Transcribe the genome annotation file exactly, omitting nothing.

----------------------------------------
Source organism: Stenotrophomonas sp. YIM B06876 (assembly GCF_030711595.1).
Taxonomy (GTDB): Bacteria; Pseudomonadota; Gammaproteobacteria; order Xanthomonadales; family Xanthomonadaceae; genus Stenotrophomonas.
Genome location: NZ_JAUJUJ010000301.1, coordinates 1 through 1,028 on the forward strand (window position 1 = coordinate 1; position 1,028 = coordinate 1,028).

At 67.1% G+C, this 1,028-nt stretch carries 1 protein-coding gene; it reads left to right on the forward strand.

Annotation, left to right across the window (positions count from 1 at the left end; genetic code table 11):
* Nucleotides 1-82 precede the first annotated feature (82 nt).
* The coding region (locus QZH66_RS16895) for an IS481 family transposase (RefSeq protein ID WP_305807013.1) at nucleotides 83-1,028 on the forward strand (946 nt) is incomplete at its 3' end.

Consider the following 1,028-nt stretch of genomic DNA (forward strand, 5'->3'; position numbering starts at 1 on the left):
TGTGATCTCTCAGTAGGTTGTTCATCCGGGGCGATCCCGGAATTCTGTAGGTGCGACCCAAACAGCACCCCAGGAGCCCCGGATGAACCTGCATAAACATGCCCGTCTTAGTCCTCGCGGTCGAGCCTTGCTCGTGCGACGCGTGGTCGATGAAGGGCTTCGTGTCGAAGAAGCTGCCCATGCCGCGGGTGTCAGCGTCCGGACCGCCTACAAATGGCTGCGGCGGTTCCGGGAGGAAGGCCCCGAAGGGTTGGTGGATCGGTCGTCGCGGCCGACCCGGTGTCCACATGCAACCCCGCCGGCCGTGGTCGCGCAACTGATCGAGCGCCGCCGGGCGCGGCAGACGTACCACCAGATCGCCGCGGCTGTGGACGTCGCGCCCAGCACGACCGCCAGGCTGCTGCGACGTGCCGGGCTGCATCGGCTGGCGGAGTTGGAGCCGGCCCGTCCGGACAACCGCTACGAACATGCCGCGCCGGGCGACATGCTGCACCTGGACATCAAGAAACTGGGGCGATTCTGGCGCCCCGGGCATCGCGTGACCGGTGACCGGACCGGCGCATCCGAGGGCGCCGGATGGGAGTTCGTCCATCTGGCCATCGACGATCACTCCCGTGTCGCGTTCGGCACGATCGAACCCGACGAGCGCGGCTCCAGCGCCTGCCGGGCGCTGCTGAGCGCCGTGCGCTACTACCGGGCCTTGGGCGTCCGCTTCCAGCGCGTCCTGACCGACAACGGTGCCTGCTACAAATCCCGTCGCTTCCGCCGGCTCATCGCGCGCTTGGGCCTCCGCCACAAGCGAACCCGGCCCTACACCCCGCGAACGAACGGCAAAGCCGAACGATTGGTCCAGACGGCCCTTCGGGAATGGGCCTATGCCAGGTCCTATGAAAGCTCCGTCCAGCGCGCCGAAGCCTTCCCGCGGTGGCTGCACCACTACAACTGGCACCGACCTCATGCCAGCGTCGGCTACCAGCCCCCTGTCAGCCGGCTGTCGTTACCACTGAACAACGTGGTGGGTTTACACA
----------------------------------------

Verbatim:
Source organism: Stenotrophomonas sp. YIM B06876 (assembly GCF_030711595.1).
Taxonomy (GTDB): Bacteria; Pseudomonadota; Gammaproteobacteria; order Xanthomonadales; family Xanthomonadaceae; genus Stenotrophomonas.
Genome location: NZ_JAUJUJ010000301.1, coordinates 1 through 1,028 on the forward strand (window position 1 = coordinate 1; position 1,028 = coordinate 1,028).

At 67.1% G+C, this 1,028-nt stretch carries 1 protein-coding gene; it reads left to right on the forward strand.

Annotation, left to right across the window (positions count from 1 at the left end; genetic code table 11):
* Nucleotides 1-82 precede the first annotated feature (82 nt).
* The coding region (locus QZH66_RS16895) for an IS481 family transposase (RefSeq protein ID WP_305807013.1) at nucleotides 83-1,028 on the forward strand (946 nt) is incomplete at its 3' end.

Consider the following 1,028-nt stretch of genomic DNA (forward strand, 5'->3'; position numbering starts at 1 on the left):
TGTGATCTCTCAGTAGGTTGTTCATCCGGGGCGATCCCGGAATTCTGTAGGTGCGACCCAAACAGCACCCCAGGAGCCCCGGATGAACCTGCATAAACATGCCCGTCTTAGTCCTCGCGGTCGAGCCTTGCTCGTGCGACGCGTGGTCGATGAAGGGCTTCGTGTCGAAGAAGCTGCCCATGCCGCGGGTGTCAGCGTCCGGACCGCCTACAAATGGCTGCGGCGGTTCCGGGAGGAAGGCCCCGAAGGGTTGGTGGATCGGTCGTCGCGGCCGACCCGGTGTCCACATGCAACCCCGCCGGCCGTGGTCGCGCAACTGATCGAGCGCCGCCGGGCGCGGCAGACGTACCACCAGATCGCCGCGGCTGTGGACGTCGCGCCCAGCACGACCGCCAGGCTGCTGCGACGTGCCGGGCTGCATCGGCTGGCGGAGTTGGAGCCGGCCCGTCCGGACAACCGCTACGAACATGCCGCGCCGGGCGACATGCTGCACCTGGACATCAAGAAACTGGGGCGATTCTGGCGCCCCGGGCATCGCGTGACCGGTGACCGGACCGGCGCATCCGAGGGCGCCGGATGGGAGTTCGTCCATCTGGCCATCGACGATCACTCCCGTGTCGCGTTCGGCACGATCGAACCCGACGAGCGCGGCTCCAGCGCCTGCCGGGCGCTGCTGAGCGCCGTGCGCTACTACCGGGCCTTGGGCGTCCGCTTCCAGCGCGTCCTGACCGACAACGGTGCCTGCTACAAATCCCGTCGCTTCCGCCGGCTCATCGCGCGCTTGGGCCTCCGCCACAAGCGAACCCGGCCCTACACCCCGCGAACGAACGGCAAAGCCGAACGATTGGTCCAGACGGCCCTTCGGGAATGGGCCTATGCCAGGTCCTATGAAAGCTCCGTCCAGCGCGCCGAAGCCTTCCCGCGGTGGCTGCACCACTACAACTGGCACCGACCTCATGCCAGCGTCGGCTACCAGCCCCCTGTCAGCCGGCTGTCGTTACCACTGAACAACGTGGTGGGTTTACACA